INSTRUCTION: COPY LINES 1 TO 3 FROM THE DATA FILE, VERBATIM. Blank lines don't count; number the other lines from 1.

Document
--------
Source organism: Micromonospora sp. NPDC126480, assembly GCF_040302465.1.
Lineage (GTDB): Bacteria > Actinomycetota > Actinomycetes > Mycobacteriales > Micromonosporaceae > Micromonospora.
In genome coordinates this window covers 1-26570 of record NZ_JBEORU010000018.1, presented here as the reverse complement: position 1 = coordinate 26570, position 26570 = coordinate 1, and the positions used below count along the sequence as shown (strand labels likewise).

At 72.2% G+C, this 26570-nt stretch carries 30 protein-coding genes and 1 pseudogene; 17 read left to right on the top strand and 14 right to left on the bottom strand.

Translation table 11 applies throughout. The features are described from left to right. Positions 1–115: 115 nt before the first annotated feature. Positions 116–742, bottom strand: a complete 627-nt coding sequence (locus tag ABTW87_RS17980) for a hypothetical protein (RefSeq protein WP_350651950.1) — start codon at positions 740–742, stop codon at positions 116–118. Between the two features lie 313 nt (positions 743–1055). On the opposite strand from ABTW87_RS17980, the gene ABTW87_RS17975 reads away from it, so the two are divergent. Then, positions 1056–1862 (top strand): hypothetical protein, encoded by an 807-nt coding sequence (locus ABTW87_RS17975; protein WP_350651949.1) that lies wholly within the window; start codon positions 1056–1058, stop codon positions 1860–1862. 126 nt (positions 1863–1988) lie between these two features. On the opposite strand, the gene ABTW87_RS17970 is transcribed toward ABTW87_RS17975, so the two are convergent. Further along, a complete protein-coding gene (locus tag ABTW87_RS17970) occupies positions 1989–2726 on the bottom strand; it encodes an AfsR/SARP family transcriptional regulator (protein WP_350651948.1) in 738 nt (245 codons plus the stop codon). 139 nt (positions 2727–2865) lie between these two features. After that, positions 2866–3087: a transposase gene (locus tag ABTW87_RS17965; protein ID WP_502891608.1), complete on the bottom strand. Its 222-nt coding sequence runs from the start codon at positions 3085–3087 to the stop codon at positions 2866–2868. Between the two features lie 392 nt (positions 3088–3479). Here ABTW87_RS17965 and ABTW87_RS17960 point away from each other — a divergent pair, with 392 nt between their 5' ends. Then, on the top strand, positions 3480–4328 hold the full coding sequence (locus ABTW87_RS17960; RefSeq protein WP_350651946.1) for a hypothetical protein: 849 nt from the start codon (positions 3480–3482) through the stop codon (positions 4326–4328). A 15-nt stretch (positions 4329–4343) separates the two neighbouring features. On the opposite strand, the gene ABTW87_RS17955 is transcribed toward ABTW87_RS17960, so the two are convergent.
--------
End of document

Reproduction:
Source organism: Micromonospora sp. NPDC126480, assembly GCF_040302465.1.
Lineage (GTDB): Bacteria > Actinomycetota > Actinomycetes > Mycobacteriales > Micromonosporaceae > Micromonospora.
In genome coordinates this window covers 1-26570 of record NZ_JBEORU010000018.1, presented here as the reverse complement: position 1 = coordinate 26570, position 26570 = coordinate 1, and the positions used below count along the sequence as shown (strand labels likewise).